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FILM & TV |MUSE

Nikol Chen reflects upon the deluge of reality television and what makes us keep watching kind of voyeurism may be the reason as to why people are so fascinated with these shows. You do not usually have the chance to see the home life of stars: what they do in their spare time, how they interact with their family, the ridiculous scandals they get into. It is an escape from reality (ironic, isn’t it?) - the shows allow the viewers to vicariously live the stars’ melodramatic, theatrical lives, while they are on their sofa, arm deep into a Pringles can. Shows like Keeping Up with the Kardashians let you do exactly that. Maybe you watch because they are your idols and you want to know as much as possible about them, or maybe (if you’re like me) you watch because you enjoy condescendingly judging their incredibly nonsensical actions.

But maybe it is not all that grim? Maybe we are not a generation of sadistic, voyeuristic narcissists? Another possible reason is that we’re narcissists. According to research, fans of reality television score higher on

the Narcissism Personality Inventory (NPI), which reveals that those viewers have more prominent narcissistic tendencies, while those who preferred news actually had the lowest scores (Lull & Dickinson, 2016). However, it is unclear whether people with narcissistic traits are attracted to reality TV, or watching reality shows actually leads to the appearance of those traits, in conjunction with the rise of social media in the past decade. But maybe it is not all that grim? Maybe we are not a generation of sadistic, voyeuristic narcissists? Perhaps the reason reality television is so popular is that people like influencing other people’s lives and making a change. This mainly applies to shows that are based on viewer voting, such as The X Factor and American Idol. Wouldn’t you like to help a puppy-eyed kid from Middlesborough, who’s come from a broken home to achieve his dreams of being signed by a record label? Wouldn’t it feel fantastic if just by sending an SMS you could change someone’s life and feel important? You feel like you’re making a difference. And it feels bloody incredible. The show takes you on an emotional journey, only it is vastly better than some soap opera because those people on the TV, they are real.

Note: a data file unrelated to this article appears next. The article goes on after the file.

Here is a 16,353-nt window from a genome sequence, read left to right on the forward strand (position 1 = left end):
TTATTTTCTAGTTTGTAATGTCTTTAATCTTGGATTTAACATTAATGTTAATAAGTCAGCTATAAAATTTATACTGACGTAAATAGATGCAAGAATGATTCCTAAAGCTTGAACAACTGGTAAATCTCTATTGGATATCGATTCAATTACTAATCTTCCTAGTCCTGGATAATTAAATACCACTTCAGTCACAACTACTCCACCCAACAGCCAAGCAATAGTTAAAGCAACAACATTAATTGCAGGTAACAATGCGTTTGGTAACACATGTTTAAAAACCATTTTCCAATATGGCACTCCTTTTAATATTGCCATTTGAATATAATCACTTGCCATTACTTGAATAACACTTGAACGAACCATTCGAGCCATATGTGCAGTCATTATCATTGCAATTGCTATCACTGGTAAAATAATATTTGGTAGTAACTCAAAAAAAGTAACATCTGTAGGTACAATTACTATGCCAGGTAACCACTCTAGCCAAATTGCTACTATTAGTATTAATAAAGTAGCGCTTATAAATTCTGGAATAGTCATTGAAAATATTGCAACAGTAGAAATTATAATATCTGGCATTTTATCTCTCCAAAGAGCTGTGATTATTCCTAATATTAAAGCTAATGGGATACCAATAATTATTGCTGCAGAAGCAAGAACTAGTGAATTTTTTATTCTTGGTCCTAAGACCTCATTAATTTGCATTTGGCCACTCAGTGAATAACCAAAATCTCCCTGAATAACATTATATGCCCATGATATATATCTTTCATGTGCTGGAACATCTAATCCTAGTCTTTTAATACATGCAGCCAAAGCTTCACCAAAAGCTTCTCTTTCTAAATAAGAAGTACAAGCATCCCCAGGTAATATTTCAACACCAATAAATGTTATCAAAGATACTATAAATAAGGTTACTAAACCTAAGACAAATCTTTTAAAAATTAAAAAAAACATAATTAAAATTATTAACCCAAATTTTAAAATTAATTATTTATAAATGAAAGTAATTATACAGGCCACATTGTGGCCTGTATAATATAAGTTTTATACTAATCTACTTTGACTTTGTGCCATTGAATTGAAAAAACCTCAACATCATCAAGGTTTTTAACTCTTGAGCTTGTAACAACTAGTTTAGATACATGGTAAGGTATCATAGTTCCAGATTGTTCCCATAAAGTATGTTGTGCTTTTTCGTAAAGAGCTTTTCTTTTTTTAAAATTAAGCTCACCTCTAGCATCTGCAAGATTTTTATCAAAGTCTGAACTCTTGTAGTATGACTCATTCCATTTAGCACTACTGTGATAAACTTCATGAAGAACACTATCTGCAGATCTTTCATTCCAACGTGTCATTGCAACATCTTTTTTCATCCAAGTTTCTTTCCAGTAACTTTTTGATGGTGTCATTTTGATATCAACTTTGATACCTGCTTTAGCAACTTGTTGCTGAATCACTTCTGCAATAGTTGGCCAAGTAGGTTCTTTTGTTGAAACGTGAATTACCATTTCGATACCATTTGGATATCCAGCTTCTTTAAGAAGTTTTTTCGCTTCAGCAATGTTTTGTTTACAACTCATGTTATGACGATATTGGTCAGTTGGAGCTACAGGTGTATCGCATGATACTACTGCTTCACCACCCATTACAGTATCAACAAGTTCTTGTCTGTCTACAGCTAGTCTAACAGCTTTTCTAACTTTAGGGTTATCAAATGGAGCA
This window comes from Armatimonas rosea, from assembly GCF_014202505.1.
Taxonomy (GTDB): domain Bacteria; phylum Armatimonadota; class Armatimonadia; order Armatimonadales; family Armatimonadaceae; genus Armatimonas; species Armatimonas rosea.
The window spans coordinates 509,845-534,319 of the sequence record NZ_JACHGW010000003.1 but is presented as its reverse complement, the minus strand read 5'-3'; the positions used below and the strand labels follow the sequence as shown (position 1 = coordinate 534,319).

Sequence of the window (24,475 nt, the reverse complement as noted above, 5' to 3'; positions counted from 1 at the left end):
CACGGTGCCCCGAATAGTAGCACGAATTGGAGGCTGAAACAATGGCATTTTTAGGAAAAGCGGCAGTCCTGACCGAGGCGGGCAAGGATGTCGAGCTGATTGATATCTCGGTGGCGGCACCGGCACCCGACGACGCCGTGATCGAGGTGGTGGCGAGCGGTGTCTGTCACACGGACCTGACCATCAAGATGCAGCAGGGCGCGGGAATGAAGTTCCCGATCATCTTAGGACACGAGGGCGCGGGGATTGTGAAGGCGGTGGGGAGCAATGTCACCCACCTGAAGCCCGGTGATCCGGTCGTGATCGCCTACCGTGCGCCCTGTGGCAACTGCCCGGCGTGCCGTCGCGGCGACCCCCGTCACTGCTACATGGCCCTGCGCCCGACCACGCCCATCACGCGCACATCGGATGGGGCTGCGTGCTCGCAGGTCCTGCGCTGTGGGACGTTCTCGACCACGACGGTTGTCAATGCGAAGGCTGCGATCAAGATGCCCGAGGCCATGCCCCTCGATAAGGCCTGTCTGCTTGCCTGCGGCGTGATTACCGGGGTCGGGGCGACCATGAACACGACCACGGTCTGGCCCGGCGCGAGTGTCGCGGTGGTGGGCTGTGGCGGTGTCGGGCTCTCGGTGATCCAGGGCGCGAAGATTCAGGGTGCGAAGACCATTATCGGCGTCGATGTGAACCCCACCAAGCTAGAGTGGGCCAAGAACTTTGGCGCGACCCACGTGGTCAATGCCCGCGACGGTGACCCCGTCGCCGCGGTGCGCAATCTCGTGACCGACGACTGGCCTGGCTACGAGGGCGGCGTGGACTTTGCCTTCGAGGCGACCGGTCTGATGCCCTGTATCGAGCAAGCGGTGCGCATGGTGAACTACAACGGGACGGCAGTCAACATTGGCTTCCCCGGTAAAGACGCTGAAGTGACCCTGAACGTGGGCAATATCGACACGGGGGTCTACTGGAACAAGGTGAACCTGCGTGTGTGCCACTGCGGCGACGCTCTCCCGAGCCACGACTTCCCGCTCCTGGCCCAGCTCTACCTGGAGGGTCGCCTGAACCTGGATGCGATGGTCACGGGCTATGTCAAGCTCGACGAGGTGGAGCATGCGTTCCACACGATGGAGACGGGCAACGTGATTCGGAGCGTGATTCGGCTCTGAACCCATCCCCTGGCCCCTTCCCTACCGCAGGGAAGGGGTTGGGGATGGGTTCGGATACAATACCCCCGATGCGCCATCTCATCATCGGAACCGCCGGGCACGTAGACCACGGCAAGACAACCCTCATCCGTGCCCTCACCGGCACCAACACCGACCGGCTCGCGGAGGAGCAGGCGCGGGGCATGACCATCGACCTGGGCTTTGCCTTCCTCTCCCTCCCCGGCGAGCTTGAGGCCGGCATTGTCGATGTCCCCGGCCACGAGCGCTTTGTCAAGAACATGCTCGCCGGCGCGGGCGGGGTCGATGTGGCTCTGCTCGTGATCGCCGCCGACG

There is no one single reason for the rise of reality television Perhaps you feel that the puppy-eyed kid could be you. The “If they can do it, so can I!” thinking also drives the rise of reality TV. Just take a look at Nicole Polizzi, a.k.a. Snooki, from The Jersey Shore. Unless choosing foundation that is several tones darker than the rest of your body is considered to be a talent, Snooki did fuck all to get to where she is now - doing appearances on shows like The Ellen DeGeneres Show and Jimmy Kimmel Live!, earning $150,000 per episode of The Jersey Shore, and securing three book deals. So, if Snooki can do it, you definitely can, right? There is no one single reason for the rise of reality television. One thing is clear, however: even though it is extremely despised, people watch it. And they watch it a lot - will it be because they love to gloat over a celebrity’s hardship, or because they want to help someone come closer to their dreams. And just like the spots on the hormonal teenager - they’re not going away any time soon.

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Profile for Pi Media, UCLU

Pi Magazine, Issue 716 - The Mind  

Our Second Issue of the 2016/17 academic year is focused on 'The Mind'. We delve into topics such as mental health, neurological disease, an...

Pi Magazine, Issue 716 - The Mind  

Our Second Issue of the 2016/17 academic year is focused on 'The Mind'. We delve into topics such as mental health, neurological disease, an...

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